Scholars and educators in communication, composition, rhetoric, public policy, and community literacy will find that this collection
has considered some of the most vexing and important questions of
street phronesis. The collection has certainly accomplished the
difficult work of making rhetorical theorizing do-able, teachable and, above all, increasingly useful in the complicated transactions where people's
private lives and public institutions intersect (p. 10). Courageously, the collection has determined to make visible the knotty
underside of the warp and woof of contemporary public life by confronting the thorniest of disciplinary questions. That is, the collection has created
a middling, reflexive space that is proudly agonistic, deliberative, reciprocal, and in-between—mirroring the
true grit and tumble of public life
(p. 12). Newcomers and veterans in these fields, as well as any scholar considering possibilities and theoretical frames for
engagement in higher
education, will find this collection compelling, insightful, and worthwhile, if also somehow discomforting. The discomfort, however, is in itself
representative of the noise of public life. While some chapters have considered more hopeful possibilities for public life, others offered scathing
critiques—showing that the rhetoric of public life is often neither pragmatic nor inclusive nor necessarily hopeful. And yet,
Ackerman and Coogan have
reject[ed] the idea that public life is dead, that it has been stripped of agitation, assembly, and deliberation (p. 8).
Indeed, the collection itself, with its focused and dissenting views, has shown the productive (and hopeful) value of agitation, assembly, and
Readers will find chapters that focused on:
commonplacesas organizers for making arguments and producing discourse (Rai; Cintron)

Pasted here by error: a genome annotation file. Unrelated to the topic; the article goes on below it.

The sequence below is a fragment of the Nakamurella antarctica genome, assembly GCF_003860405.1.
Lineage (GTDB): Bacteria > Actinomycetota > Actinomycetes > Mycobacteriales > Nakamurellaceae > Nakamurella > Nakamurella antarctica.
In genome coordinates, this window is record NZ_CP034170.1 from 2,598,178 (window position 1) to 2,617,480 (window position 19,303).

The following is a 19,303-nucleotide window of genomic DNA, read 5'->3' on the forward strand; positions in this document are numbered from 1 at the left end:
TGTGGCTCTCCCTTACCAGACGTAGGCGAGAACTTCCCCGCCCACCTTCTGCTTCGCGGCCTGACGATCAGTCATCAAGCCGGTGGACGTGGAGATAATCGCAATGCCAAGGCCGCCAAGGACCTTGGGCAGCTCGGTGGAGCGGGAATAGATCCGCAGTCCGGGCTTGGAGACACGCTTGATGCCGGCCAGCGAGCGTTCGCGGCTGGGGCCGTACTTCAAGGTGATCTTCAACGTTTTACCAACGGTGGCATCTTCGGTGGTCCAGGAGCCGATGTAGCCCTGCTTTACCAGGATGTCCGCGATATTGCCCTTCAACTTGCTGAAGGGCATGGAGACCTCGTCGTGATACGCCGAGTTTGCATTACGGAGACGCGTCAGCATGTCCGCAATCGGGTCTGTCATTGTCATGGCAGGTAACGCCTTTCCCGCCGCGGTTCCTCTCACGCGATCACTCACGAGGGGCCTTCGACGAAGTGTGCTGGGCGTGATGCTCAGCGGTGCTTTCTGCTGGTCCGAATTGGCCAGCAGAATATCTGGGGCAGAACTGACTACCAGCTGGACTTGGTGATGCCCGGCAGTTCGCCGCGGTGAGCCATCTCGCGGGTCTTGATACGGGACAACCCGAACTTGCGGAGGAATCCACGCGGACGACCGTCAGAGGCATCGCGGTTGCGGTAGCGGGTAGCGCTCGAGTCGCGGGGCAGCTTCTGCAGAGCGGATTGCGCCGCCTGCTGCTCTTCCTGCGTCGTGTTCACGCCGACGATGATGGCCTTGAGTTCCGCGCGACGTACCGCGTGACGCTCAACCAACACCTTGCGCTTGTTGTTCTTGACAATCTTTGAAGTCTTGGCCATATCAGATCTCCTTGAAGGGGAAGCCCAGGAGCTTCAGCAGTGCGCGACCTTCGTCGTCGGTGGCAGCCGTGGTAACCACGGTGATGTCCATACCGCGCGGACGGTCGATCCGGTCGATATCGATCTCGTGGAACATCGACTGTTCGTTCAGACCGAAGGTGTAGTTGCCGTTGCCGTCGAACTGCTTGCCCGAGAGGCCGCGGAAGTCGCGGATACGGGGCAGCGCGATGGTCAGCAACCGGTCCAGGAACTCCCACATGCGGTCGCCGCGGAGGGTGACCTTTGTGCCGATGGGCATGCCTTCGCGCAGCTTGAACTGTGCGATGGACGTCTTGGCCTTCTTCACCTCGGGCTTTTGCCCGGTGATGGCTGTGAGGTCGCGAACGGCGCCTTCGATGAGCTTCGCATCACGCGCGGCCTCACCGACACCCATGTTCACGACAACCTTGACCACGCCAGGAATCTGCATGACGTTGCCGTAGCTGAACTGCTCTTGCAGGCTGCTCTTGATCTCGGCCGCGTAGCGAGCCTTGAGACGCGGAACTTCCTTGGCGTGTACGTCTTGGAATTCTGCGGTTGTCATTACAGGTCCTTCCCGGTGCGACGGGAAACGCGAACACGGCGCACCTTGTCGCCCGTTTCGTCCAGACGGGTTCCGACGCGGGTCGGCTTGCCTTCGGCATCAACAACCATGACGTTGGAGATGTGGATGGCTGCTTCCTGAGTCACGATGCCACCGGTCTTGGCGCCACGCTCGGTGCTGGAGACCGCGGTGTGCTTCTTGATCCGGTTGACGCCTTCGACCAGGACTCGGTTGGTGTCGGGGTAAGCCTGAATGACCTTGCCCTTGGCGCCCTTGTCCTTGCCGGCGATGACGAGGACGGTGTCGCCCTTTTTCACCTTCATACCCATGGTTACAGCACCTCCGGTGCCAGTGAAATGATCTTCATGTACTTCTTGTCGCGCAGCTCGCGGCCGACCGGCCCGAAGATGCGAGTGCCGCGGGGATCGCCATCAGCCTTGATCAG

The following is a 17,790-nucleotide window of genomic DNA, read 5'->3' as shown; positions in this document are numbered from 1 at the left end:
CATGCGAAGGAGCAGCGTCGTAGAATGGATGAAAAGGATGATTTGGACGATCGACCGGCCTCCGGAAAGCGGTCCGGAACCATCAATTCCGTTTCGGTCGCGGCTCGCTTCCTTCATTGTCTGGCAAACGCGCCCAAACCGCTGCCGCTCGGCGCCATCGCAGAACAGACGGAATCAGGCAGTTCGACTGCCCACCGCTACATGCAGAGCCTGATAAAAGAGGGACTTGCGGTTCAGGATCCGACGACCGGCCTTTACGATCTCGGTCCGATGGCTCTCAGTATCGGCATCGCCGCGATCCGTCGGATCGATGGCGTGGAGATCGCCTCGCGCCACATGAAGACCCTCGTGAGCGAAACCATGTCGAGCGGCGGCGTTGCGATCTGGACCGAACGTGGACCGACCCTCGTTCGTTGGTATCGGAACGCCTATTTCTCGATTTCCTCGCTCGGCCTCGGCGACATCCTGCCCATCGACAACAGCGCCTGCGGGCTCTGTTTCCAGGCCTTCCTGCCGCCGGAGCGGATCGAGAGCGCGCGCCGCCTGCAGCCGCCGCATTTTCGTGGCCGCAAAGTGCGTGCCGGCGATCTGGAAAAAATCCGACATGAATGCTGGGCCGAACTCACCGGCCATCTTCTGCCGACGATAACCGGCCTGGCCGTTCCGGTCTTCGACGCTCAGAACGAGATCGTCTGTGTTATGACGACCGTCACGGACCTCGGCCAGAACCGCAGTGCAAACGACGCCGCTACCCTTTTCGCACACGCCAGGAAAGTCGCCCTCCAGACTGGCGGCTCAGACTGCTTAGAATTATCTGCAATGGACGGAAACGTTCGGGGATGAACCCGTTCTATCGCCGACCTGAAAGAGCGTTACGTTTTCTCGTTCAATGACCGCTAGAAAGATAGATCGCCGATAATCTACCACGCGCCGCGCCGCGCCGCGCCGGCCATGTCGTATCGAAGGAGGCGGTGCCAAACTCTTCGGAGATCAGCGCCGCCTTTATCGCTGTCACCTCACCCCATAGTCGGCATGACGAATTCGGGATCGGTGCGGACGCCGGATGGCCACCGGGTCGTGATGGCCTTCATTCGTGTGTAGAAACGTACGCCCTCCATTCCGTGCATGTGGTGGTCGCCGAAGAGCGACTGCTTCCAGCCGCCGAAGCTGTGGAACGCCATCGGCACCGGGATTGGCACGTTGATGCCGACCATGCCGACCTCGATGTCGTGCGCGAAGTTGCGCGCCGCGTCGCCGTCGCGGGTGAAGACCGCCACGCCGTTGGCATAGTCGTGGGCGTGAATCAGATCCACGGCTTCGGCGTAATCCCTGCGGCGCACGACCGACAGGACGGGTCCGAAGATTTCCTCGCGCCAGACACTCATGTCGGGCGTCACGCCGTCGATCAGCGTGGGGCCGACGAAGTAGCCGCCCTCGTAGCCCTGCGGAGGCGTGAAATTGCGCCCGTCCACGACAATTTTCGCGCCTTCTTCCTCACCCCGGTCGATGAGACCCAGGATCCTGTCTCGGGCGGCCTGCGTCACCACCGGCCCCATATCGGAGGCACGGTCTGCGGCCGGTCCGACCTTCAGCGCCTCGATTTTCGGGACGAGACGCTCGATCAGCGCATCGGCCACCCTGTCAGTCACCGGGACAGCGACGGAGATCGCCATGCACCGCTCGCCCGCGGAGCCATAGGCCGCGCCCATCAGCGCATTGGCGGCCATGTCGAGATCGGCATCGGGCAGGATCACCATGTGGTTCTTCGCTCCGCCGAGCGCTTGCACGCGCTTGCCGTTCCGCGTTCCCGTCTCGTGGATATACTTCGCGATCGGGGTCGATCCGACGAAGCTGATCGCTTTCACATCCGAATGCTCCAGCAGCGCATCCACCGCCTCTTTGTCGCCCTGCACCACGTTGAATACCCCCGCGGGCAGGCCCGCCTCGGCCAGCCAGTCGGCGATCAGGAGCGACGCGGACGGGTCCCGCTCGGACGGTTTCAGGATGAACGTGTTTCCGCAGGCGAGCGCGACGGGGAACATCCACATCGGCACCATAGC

Overall, the collection has both created and called for a
postmodern paidiea (p. 8), a rough ground of inclusive democracy where traction is
gained precisely because of friction, not in spite of it (Wittgenstein, 1953, p. 107). After all, as Ackerman and Coogan (2010) reminded readers,
not all building the same things for the same reasons with the same tools in the same public (p. 8).
While I have spent time reviewing each of the chapters, I have extensively commented on and wrestled with a few with the aims of 1) puzzling through questions important to my own work, 2) highlighting some of the most pressing disciplinary questions that emerged in the collection, and 3) participating in the healthy (Bruner) and generative (Juergensmeyer & Miller) public work of dissensus. In this review, I have grouped together chapters that seem to be in focused conversation. Where accessible and applicable, I have included links to resources that are central to the arguments being made. My hope is that this organization helps readers to contextualize the content of these chapters within disciplinary questions and within the public arenas where the authors have situated their work.